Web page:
Biggest Flirts by Jennifer Echols | Review

Biggest Flirts by Jennifer Echols
Series: The Superlatives #1
Published by Simon Plus on May 20, 2014                                
Genre: Contemporary 
Pages: 336
Format: Paperback
Source: Jennifer Echols, review.

Tia and Will’s lives get flipped upside down when they’re voted Yearbook’s Biggest Flirts in this sassy novel from the author of Endless Summer and The One That I Want.

Tia just wants to have fun. She’s worked hard to earn her reputation as the life of the party, and she’s ready for a carefree senior year of hanging out with friends and hooking up with cute boys. And her first order of business? New guy Will. She can’t get enough of his Midwestern accent and laidback swagger. 

       I don't think I had ever read a Jennifer Echols book before this one, but what a way to start it off. After reading the synopsis for this story, I was worried that it would be another one of those stories where the girl plays hard to get but somehow still ends up falling for…

Stacking the Shelves (4)

Stacking The Shelves is all about sharing the books you are adding to your shelves, may it be  physical or virtual. This means you can include books you buy in physical store or online, books you borrow from friends or the library, review books, gifts and of course ebooks!

                                   This week I received three review books to read! 

The Superlatives: Biggest Flirts by Jennifer Echols- Thank you for this one Jennifer! I'm almost finished with this one and I absolutely adore it so far.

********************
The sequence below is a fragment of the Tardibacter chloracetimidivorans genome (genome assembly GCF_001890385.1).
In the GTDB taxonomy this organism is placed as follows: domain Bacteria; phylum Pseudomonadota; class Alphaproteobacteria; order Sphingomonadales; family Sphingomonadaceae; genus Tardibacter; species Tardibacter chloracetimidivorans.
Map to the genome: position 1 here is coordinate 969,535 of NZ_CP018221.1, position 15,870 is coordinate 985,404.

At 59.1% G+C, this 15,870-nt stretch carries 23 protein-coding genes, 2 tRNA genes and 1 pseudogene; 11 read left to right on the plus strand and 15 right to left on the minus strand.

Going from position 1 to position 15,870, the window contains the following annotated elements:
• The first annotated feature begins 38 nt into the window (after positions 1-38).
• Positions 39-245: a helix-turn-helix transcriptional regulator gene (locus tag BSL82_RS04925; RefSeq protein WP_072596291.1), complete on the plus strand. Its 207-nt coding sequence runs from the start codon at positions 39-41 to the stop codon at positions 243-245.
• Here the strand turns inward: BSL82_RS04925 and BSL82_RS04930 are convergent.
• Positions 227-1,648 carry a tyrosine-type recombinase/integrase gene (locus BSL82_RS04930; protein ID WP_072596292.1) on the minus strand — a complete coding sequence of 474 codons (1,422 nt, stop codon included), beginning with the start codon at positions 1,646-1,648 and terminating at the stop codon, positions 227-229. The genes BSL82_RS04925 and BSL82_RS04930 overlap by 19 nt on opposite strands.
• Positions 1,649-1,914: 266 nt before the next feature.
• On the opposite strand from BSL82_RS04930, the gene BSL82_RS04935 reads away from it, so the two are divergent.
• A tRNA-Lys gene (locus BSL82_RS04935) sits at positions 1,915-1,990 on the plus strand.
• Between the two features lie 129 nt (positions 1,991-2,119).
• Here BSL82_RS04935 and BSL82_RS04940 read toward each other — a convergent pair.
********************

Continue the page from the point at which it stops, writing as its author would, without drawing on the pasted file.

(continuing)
Random by Tom Leveen- Thank you Simon and Schuster for this one! The story line for this one sounds amazing! Coming in August of 2014.

Starry Night by Isabel Gillies- Thank you Macmillan for this! I actually started this one as well and it seems really cute! Coming in September of 2014.

      Thank you all for reading this weeks Stacking the Shelves! What did you get this week in the mail? Leave it in the comments below! Also, click that follow button on the left side column heh…

To Kill A Mockingbird by Harper Lee | Review

To Kill A Mockingbird by Harper Lee Series: none Published by Grand Central Publishing on October 28, 1988 Genre: Historical Fiction Pages: 384 Format: Paperback Source: Bought Buy This Book: B&N
Lawyer Atticus Finch defends the real mockingbird of Harper Lee's classic, Puliter Prize-winning novel—a black man charged with the rape of a white woman. Through the eyes of Atticus's children, Scout and Jem Finch, Harper Lee explores with rich humor and unanswering honesty the irrationality of adult attitudes toward race and class in the Deep South of the 1930's.
MY THOUGHTS:      To Kill A Mockingbird is the second most influential book ever written, falling behind the Bible of course, and I think influential is just one of the many words that could be used to describe this book. The variety of emotion I felt while reading this book, feelings from anger to frustration to sadness, made me feel as though I connected with each and every one of the characters. Scout, the narrator of the …